By Kyle Aristophere T. Atienza, Reporter
THE PHILIPPINE GOVERNMENT should ensure that foreign investments spurred by the liberalization of key public services benefit the countryside, economists said on Thursday.
“The amended Public Service Act is expected to push infrastructure further,” Leonardo A. Lanzona, who teaches economics at the Ateneo de Manila University, said in a Facebook Messenger chat. “However, its impact will be significant only if it is directed to increase infrastructure in remote rural areas.”
“Otherwise, increased foreign participation will only duplicate and crowd out local projects,” he said. “Foreign investment and the technology that comes from it should make these forms of capital in areas that need it cheaper.”
The amended Public Service Act, signed by ex-President Rodrigo R. Duterte in March 2022, allows full foreign ownership in telecommunications, domestic shipping, railways and subways, airlines, expressways and tollways, and airports.
The sectors used to be subject to the 40% foreign ownership cap for public utilities under the 1987 Constitution.
Mr. Lanzona said government intervention is needed to ensure that rural areas benefit from the law. “It should incentivize foreign investments in rural areas.”
It took almost a year for the National Economic and Development Authority (NEDA) to release the rules that will enforce the law, which took effect on April 4.
Mr. Lanzona said the amended law complements the push by President Ferdinand R. Marcos, Jr. for more private-public partnerships.
“This should expand opportunities for private sector participation in terms of investments and infrastructure,” Emy Ruth Gianan, an economics professor at the Polytechnic University of the Philippines, said in a Facebook Messenger chat. “More than opening the economy for broader competition, it should also encourage collaboration.”
Mr. Lanzona said the government should create the right environment to allow public-private partnerships to complement the amended Public Service Act.
Under the implementing rules, telecommunications are the only public service classified as “critical infrastructure.” Telecommunication services are deemed “vital to the Philippines that the incapacity or destruction of such systems or assets would have a detrimental impact on national security.”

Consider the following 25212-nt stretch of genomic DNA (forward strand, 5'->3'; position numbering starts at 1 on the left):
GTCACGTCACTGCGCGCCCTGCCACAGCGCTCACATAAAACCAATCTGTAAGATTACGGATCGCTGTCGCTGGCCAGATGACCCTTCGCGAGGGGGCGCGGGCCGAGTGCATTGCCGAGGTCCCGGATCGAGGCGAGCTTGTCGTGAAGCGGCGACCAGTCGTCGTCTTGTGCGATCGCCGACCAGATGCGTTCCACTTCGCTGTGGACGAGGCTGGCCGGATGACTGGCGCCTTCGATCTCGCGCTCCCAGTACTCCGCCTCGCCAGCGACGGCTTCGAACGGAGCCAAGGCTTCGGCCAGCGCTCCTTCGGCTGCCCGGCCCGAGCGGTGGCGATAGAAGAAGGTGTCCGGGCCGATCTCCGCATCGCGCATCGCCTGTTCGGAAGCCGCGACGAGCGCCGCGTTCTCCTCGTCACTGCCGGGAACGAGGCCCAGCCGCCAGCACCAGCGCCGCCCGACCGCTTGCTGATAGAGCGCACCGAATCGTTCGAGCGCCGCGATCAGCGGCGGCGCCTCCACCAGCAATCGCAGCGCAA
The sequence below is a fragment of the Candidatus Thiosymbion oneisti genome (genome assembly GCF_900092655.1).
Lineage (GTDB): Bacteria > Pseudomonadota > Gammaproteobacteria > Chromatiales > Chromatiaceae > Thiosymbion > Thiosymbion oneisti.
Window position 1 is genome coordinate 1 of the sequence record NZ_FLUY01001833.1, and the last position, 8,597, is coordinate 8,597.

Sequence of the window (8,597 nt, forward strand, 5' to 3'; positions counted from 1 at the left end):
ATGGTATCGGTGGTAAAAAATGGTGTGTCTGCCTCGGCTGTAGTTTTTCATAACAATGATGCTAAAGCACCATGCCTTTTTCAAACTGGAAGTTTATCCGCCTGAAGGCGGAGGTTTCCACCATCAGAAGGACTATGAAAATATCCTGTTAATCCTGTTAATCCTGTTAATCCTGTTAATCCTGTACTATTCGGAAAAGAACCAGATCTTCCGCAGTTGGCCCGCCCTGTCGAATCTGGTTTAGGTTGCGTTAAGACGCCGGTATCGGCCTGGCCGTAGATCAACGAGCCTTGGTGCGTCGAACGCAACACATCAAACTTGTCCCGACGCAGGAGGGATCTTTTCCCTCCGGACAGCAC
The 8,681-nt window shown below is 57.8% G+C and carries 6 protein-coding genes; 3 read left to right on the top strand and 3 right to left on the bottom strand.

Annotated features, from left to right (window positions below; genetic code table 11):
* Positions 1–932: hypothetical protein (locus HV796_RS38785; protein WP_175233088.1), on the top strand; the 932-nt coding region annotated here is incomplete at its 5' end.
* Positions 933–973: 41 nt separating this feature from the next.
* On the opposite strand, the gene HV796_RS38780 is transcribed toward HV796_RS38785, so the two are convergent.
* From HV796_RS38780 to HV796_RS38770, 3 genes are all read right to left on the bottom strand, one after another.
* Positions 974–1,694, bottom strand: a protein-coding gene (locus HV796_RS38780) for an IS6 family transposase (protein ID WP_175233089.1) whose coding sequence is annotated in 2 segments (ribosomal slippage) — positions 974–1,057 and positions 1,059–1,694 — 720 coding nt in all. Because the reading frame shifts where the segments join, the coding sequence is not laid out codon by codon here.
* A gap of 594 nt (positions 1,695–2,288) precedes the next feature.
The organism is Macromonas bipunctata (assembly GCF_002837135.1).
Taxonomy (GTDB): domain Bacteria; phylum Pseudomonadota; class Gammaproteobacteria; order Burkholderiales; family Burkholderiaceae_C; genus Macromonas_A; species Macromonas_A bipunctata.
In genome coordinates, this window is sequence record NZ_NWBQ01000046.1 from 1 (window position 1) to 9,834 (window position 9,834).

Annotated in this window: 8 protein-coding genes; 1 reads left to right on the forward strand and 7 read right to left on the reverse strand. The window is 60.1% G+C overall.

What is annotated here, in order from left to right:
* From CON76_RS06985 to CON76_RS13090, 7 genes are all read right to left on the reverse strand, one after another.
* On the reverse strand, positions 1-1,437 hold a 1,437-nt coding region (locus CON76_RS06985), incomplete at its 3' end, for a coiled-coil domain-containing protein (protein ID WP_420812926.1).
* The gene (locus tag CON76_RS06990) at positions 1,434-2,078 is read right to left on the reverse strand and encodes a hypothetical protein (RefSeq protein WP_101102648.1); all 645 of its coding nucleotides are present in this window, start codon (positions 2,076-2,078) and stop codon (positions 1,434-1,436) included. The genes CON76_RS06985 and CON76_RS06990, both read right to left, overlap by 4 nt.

Other public services are not considered critical infrastructure unless the president says so through an executive order. The NEDA can also recommend that a public service be considered critical infrastructure upon the request of a government agency.
The implementing rules include a reciprocity requirement for foreign investment in critical infrastructure, which means foreign nationals cannot own more than 50% of a company engaged in services classified as critical infrastructure unless their country extends reciprocal treatment to Filipinos.
The rules also outline the process and criteria for a national security review of foreign investment in public services and critical infrastructure.
Terry L. Ridon, convenor of infrastructure think tank InfraWatch PH, said the government should address governance issues that would make the law less effective in attracting foreign investments.
“Governance issues remain a problem at all levels of government, as red tape continues to delay the processing of permits and licenses,” he said in a Messenger chat. “Corruption remains a problem. Without resolving governance issues, no amount of economic liberalization will foster broader foreign investment into capital-intensive sectors.”
He said the government should hold investment roadshows. “We are making a bet that while the amendments might make foreign investors take a second look at the Philippines, unresolved governance issues will remain the most significant stumbling block to increasing capital flow to the country,” Mr. Ridon said.
Ms. Gianan said the NEDA and Philippine Competition Commission have important roles in ensuring a level playing field for both domestic and foreign entities.
“The amended PSA should also be an opportunity for local government units to improve their business climates to attract new entrants,” she added.
Route investments from liberalization push to countryside, Marcos gov’t told
By Kyle Aristophere T. Atienza, Reporter